Episode 3 Antiques Road Trip


Episode 3

Antiques experts David Barby and Margie Cooper embark on the third day of their road trip, travelling from Bridlington to Sheffield. Along the way, they find some surprising items.


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Transcript


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It's the nation's favourite antiques experts, with £200 each,

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a classic car, and a goal to scour Britain for antiques.

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-That hurts.

-The aim?

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To make the biggest profit at auction,

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but it's no mean feat, there'll be worthy winners, and valiant losers.

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-So much!

-So, will it be the high road to glory?

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Or the slow road to disaster?

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This is the Antiques Road Trip!

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Yeah!

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It's the third leg of our Antiques Road Trip, with treasure hunters

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David Barby and Margie Cooper, in their open top, 1979,

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Mercedes 350 SL,

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and with two wins in a row, David is looking for a hat-trick.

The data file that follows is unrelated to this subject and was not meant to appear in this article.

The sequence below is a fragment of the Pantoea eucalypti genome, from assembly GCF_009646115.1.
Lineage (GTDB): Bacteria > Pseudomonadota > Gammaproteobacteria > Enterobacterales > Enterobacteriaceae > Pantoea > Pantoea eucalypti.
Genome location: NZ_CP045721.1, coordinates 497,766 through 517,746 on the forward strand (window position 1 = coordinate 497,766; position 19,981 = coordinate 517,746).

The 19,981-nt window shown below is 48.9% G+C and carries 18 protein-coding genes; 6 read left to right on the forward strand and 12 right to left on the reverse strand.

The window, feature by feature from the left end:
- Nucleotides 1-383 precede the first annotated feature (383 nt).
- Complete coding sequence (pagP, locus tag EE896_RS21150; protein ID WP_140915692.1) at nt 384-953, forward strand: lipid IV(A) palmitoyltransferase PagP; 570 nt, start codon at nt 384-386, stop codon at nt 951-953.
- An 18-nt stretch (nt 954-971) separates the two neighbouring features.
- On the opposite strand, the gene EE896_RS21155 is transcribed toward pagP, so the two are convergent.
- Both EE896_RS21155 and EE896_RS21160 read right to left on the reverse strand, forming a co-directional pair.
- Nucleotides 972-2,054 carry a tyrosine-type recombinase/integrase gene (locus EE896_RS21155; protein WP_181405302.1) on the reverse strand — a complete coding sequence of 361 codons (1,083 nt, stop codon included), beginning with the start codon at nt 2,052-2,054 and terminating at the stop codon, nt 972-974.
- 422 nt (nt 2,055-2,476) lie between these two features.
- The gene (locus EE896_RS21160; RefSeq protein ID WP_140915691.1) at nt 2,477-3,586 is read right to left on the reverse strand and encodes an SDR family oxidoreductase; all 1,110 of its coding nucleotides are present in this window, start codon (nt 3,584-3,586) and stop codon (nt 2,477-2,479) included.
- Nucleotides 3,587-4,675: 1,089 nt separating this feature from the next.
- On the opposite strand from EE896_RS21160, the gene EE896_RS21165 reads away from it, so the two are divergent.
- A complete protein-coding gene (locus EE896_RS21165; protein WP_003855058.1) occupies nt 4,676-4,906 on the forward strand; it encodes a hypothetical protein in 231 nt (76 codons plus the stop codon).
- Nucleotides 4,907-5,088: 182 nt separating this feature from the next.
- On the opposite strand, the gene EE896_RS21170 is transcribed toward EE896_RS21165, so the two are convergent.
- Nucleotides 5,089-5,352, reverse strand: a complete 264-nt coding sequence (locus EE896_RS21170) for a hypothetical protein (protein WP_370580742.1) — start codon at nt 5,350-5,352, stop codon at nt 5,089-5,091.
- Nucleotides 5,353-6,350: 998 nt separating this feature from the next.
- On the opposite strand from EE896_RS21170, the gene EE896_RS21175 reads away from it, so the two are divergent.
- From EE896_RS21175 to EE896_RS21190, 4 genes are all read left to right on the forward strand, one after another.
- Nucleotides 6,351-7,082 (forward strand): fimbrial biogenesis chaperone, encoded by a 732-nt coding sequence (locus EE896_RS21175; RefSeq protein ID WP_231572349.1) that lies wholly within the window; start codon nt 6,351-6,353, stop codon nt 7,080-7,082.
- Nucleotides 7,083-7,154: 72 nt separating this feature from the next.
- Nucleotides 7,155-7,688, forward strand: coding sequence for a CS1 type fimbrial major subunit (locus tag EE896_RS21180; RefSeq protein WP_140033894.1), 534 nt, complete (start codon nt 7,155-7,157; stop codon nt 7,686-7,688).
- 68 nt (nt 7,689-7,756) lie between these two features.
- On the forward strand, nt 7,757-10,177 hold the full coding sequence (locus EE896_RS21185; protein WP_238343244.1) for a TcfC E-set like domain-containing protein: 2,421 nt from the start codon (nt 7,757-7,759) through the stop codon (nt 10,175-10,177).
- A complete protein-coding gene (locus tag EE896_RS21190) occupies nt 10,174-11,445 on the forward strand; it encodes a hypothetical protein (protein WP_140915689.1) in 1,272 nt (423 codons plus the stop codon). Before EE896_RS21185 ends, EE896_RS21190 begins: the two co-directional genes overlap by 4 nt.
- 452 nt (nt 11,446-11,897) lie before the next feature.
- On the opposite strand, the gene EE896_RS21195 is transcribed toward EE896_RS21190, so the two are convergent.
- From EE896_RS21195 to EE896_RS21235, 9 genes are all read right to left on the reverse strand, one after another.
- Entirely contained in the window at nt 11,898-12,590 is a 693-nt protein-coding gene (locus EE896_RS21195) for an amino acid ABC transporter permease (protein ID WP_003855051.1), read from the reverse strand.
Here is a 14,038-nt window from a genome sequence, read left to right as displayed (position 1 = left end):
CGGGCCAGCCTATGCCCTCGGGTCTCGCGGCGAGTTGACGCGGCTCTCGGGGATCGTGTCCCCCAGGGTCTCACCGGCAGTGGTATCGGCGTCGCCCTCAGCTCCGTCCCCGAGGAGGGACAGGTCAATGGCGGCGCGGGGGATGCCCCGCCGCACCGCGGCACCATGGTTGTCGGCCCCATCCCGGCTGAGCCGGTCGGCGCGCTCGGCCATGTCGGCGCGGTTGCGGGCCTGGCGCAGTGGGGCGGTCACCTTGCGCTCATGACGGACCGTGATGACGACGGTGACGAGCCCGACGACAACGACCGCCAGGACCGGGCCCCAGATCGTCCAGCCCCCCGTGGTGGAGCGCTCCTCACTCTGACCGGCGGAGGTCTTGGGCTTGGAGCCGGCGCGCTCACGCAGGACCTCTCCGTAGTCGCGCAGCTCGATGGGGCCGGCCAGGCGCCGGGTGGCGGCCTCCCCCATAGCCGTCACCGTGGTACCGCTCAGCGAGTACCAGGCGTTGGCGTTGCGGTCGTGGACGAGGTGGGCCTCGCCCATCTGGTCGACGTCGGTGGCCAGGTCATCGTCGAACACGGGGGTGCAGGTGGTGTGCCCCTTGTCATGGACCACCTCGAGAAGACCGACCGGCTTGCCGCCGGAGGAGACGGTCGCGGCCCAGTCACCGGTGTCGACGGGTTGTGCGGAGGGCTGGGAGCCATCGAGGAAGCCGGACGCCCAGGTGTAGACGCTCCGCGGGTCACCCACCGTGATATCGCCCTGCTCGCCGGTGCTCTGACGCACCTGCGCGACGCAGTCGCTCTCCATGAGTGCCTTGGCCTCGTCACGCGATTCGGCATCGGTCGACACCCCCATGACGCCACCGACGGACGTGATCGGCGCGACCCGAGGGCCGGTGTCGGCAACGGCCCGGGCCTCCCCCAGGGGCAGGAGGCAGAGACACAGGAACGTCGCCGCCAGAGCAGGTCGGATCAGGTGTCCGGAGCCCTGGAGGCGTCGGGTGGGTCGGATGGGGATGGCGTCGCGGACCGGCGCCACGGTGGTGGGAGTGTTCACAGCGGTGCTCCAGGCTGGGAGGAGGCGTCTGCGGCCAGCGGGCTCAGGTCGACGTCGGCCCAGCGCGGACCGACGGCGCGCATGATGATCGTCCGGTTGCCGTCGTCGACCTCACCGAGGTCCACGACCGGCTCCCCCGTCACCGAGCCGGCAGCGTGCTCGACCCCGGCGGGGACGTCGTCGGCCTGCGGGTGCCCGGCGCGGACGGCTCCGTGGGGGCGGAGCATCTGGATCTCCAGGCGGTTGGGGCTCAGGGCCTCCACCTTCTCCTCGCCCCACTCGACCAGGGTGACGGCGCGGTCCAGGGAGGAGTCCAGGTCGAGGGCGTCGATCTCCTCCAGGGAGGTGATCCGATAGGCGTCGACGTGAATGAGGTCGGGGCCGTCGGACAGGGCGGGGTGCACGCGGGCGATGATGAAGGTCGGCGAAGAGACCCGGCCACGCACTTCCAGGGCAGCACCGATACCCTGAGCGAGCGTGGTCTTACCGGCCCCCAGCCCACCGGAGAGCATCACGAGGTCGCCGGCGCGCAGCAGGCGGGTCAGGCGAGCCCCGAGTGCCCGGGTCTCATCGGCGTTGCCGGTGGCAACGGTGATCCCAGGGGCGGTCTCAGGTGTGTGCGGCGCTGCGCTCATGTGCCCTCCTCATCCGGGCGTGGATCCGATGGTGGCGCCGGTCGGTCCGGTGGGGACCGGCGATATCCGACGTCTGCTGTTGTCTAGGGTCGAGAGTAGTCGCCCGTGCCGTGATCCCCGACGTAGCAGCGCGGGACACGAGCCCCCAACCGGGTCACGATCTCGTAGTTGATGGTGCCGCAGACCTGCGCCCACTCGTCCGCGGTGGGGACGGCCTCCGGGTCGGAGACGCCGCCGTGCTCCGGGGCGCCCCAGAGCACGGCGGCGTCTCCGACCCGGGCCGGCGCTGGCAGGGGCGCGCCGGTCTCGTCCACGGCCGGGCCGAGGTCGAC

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I always like to get a little sparkler.

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But I don't know, it's all the luck of the draw.

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David has a really proved himself

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the master of ceramics on this road trip, not just once...

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All finished at 240?

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Well done!

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..but twice.

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170...

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Oh, my goodness me.

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That was amazing.

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And travelling companion, Margie, is getting to know his wicked ways.

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You just can't trust him.

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He does this terribly puzzled and worried look,

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and he's got an absolute fabulous little item,

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that makes him a really good profit.

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Margie has slowly but surely been growing her cash